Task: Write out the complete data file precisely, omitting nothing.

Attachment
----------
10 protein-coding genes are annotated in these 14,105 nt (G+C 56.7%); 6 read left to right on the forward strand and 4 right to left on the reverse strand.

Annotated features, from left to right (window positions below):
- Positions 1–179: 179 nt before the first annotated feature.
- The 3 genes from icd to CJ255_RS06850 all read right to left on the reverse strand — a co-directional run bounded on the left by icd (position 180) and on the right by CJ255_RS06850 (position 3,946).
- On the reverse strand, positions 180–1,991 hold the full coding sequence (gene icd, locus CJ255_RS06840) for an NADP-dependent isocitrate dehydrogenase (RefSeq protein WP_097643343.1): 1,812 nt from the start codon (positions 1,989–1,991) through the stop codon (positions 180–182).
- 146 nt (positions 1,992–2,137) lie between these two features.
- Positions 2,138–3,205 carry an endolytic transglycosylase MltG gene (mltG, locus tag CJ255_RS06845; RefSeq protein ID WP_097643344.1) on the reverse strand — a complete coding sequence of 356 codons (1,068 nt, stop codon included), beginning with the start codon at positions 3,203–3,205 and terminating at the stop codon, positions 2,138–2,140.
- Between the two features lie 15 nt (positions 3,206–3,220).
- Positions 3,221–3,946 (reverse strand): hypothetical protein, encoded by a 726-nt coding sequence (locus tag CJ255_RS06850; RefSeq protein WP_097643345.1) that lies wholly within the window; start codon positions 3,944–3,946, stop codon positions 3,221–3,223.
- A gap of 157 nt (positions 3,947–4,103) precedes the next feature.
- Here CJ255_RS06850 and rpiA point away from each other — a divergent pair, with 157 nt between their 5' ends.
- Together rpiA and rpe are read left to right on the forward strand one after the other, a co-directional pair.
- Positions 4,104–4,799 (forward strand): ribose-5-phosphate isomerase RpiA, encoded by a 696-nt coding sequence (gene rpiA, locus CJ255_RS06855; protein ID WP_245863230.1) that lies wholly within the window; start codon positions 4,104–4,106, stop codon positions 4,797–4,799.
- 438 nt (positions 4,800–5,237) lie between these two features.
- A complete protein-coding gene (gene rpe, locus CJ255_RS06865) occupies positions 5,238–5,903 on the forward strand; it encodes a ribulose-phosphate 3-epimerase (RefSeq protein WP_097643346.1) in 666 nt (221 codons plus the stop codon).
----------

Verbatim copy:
10 protein-coding genes are annotated in these 14,105 nt (G+C 56.7%); 6 read left to right on the forward strand and 4 right to left on the reverse strand.

Annotated features, from left to right (window positions below):
- Positions 1–179: 179 nt before the first annotated feature.
- The 3 genes from icd to CJ255_RS06850 all read right to left on the reverse strand — a co-directional run bounded on the left by icd (position 180) and on the right by CJ255_RS06850 (position 3,946).
- On the reverse strand, positions 180–1,991 hold the full coding sequence (gene icd, locus CJ255_RS06840) for an NADP-dependent isocitrate dehydrogenase (RefSeq protein WP_097643343.1): 1,812 nt from the start codon (positions 1,989–1,991) through the stop codon (positions 180–182).
- 146 nt (positions 1,992–2,137) lie between these two features.
- Positions 2,138–3,205 carry an endolytic transglycosylase MltG gene (mltG, locus tag CJ255_RS06845; RefSeq protein ID WP_097643344.1) on the reverse strand — a complete coding sequence of 356 codons (1,068 nt, stop codon included), beginning with the start codon at positions 3,203–3,205 and terminating at the stop codon, positions 2,138–2,140.
- Between the two features lie 15 nt (positions 3,206–3,220).
- Positions 3,221–3,946 (reverse strand): hypothetical protein, encoded by a 726-nt coding sequence (locus tag CJ255_RS06850; RefSeq protein WP_097643345.1) that lies wholly within the window; start codon positions 3,944–3,946, stop codon positions 3,221–3,223.
- A gap of 157 nt (positions 3,947–4,103) precedes the next feature.
- Here CJ255_RS06850 and rpiA point away from each other — a divergent pair, with 157 nt between their 5' ends.
- Together rpiA and rpe are read left to right on the forward strand one after the other, a co-directional pair.
- Positions 4,104–4,799 (forward strand): ribose-5-phosphate isomerase RpiA, encoded by a 696-nt coding sequence (gene rpiA, locus CJ255_RS06855; protein ID WP_245863230.1) that lies wholly within the window; start codon positions 4,104–4,106, stop codon positions 4,797–4,799.
- 438 nt (positions 4,800–5,237) lie between these two features.
- A complete protein-coding gene (gene rpe, locus CJ255_RS06865) occupies positions 5,238–5,903 on the forward strand; it encodes a ribulose-phosphate 3-epimerase (RefSeq protein WP_097643346.1) in 666 nt (221 codons plus the stop codon).